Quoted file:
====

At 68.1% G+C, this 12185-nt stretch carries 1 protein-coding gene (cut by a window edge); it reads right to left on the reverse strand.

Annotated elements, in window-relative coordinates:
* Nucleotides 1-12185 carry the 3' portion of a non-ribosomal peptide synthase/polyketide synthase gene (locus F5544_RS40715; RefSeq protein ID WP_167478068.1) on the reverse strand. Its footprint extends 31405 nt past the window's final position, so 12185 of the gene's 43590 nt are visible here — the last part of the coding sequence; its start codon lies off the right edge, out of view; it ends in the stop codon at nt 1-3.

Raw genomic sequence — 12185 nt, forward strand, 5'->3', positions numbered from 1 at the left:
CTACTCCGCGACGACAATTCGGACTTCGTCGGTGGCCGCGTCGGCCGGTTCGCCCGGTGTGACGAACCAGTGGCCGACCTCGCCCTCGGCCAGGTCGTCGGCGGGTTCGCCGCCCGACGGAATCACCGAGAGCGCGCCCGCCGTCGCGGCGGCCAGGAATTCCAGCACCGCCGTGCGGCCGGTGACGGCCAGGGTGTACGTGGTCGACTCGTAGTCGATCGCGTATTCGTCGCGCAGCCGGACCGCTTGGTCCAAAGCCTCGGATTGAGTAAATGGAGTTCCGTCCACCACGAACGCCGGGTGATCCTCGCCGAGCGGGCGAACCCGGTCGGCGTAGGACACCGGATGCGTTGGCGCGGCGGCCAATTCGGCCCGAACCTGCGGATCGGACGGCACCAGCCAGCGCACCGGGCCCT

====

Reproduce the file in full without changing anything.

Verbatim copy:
At 68.1% G+C, this 12185-nt stretch carries 1 protein-coding gene (cut by a window edge); it reads right to left on the reverse strand.

Annotated elements, in window-relative coordinates:
* Nucleotides 1-12185 carry the 3' portion of a non-ribosomal peptide synthase/polyketide synthase gene (locus F5544_RS40715; RefSeq protein ID WP_167478068.1) on the reverse strand. Its footprint extends 31405 nt past the window's final position, so 12185 of the gene's 43590 nt are visible here — the last part of the coding sequence; its start codon lies off the right edge, out of view; it ends in the stop codon at nt 1-3.

Raw genomic sequence — 12185 nt, forward strand, 5'->3', positions numbered from 1 at the left:
CTACTCCGCGACGACAATTCGGACTTCGTCGGTGGCCGCGTCGGCCGGTTCGCCCGGTGTGACGAACCAGTGGCCGACCTCGCCCTCGGCCAGGTCGTCGGCGGGTTCGCCGCCCGACGGAATCACCGAGAGCGCGCCCGCCGTCGCGGCGGCCAGGAATTCCAGCACCGCCGTGCGGCCGGTGACGGCCAGGGTGTACGTGGTCGACTCGTAGTCGATCGCGTATTCGTCGCGCAGCCGGACCGCTTGGTCCAAAGCCTCGGATTGAGTAAATGGAGTTCCGTCCACCACGAACGCCGGGTGATCCTCGCCGAGCGGGCGAACCCGGTCGGCGTAGGACACCGGATGCGTTGGCGCGGCGGCCAATTCGGCCCGAACCTGCGGATCGGACGGCACCAGCCAGCGCACCGGGCCCT